One of my first visits to “Little Jaffna” coincided with a large debate organized by the Senior Women's Association. I was ushered into a packed room to meet around 50 women. The debate was on which was better—“Canada Annai” (Mother Canada) or “Thaynatu” (Motherland—Sri Lanka). Saroja, speaking up for Canada Annai, put across her argument forcefully: in Canada they had everything they could have at home, but here there was no war and they could talk with and see each other all the time, so they should be grateful to Canada Annai. Besides, she concluded, almost everyone from home was in Toronto. Rosa, speaking for Sri Lanka, pursued a different strategy, describing the bewildering nature of Canadian society and the transformation of Tamils: “When you organized a marriage for your daughter from Sri Lanka for a Toronto boy, everyone tells you that he is a nice traditional boy who wears kadukan (traditional earrings) in his ears … then you come here and find out that all this kadukan stuff is rubbish, and he is running around with girls and all kinds of things” (field notes, August 2003). In the break, I sat and discussed this further with the women. Many told me that Canadian society was bewildering for them; their grandchildren dressed and spoke like aliens. Some described their feelings of entrapment living in apartments on the 20th and 30th floors. Yet, the same women also told me how in Toronto they were reunited with family and former villagers as whole communities had moved from the north and east to Toronto. For them, Toronto was fast becoming a Tamil place. At the end of the debate, Thaynatu won only by a few votes, as quite a few of the old women cast their votes for Canada without hesitation. Canada could indeed be a place where the Tamil community found itself, albeit transfigured.

However, Tamils did not always recognize the position in which they found themselves within this world. At the time of my Canada research, a series of violent Canadian Tamil gang conflicts were extensively covered in the local press (Jayawardhana n.d.). For my Canadian non–Sri Lankan friends, it was gangs that formed the dominant stereotype of Sri Lankan Tamils. Tamils were deeply troubled by this characterization, given their attempts to project themselves as a respectable community. Young Tamils told me of constant discrimination at schools, where they were stereotyped as gang members. Most young Tamils I interviewed discussed gang membership in terms one can find in many places, some citing boredom, the fun of camaraderie and sociality with their peers, freedom from adult supervision as their parents often worked two jobs, clashes with their parents’ “traditional values,” disillusionment with school, and the limited capacities for advancement in the high rises. Some middle-aged adults blamed gang membership on lax parental values and Westernization, suggesting it was a “Canadian habit” inimical to Tamil culture despite the fact that most of those middle-aged Tamils had engaged in some militant activity in their pasts (Thiranagama 2011). Others wondered uneasily about parallels to the violence in Sri Lanka from which they had so recently fled. On a walk we took together, Valliamma told me,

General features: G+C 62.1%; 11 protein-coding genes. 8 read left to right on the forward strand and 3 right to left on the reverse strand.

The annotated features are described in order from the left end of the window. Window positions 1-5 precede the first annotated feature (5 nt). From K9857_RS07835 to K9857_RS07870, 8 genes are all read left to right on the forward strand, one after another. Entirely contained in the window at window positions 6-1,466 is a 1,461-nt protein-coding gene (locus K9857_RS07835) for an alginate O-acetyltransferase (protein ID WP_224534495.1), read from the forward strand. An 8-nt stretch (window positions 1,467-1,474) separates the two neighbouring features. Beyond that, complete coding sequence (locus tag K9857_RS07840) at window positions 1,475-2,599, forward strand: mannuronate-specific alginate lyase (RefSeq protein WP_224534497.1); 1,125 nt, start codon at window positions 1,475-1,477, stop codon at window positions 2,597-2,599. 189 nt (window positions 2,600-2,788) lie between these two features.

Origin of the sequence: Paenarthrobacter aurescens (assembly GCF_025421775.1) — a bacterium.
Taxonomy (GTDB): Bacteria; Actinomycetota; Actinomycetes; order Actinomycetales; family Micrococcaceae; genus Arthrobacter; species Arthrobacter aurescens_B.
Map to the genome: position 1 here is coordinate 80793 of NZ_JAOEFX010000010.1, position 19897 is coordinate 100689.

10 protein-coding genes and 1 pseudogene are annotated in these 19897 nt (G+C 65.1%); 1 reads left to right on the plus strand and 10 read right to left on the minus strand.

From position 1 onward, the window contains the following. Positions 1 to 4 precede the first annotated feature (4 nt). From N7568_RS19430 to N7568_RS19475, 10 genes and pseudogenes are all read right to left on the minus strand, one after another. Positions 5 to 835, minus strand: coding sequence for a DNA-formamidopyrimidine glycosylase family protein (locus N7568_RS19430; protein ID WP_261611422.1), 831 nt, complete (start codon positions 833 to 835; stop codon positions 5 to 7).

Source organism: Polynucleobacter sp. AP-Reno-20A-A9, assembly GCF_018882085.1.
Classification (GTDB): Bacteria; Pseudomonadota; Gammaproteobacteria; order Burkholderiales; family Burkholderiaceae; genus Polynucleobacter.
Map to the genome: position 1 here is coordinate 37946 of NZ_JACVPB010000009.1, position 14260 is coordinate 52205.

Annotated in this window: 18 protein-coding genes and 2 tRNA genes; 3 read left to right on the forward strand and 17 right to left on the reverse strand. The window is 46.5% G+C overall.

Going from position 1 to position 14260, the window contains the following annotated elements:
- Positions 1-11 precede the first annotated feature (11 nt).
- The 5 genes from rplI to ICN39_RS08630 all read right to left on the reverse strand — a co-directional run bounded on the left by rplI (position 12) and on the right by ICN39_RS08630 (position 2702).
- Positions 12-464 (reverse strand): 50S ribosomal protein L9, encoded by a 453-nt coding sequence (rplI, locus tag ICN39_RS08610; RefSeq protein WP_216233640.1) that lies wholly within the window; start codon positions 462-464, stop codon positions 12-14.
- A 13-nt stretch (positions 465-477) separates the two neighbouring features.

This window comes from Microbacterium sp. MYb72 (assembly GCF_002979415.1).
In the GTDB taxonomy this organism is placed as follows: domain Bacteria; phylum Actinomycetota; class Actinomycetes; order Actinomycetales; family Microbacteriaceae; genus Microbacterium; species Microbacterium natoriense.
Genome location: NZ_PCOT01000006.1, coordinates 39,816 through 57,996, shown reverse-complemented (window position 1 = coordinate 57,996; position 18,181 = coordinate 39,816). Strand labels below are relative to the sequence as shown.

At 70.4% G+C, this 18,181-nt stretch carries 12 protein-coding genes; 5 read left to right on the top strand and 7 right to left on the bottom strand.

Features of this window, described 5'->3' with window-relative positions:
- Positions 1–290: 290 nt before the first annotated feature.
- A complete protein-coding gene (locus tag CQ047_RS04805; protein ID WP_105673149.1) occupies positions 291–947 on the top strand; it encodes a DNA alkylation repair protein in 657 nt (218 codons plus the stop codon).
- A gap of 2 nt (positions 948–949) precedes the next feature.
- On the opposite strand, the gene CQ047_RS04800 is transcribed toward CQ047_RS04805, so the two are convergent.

Our children grew up in war and they learnt all of this. They solve fights by hitting each other … it is difficult for our children here, especially those who came paying great debts who have to work all the time and send home money … they don't have anything else to do, they are depressed and they end up getting stuck in this. People look at us when we say Sri Lankan because of the gangs. [conversation with author, October 2003]

My encounters with gang members were limited and never formed part of my research. Instead, I introduce these snippets here because these conversations reflected how reports of Tamil gang membership and deprivation pressed the Tamil community into a category in which they did not recognize themselves: the urban poor. This was at odds with a much deeper cultural myth of migration among Tamils, specifically Jaffna Tamils, a historically mobile group for whom geographical migration previously had been seen as the premier route toward upward mobility.

Migration as Class Mobility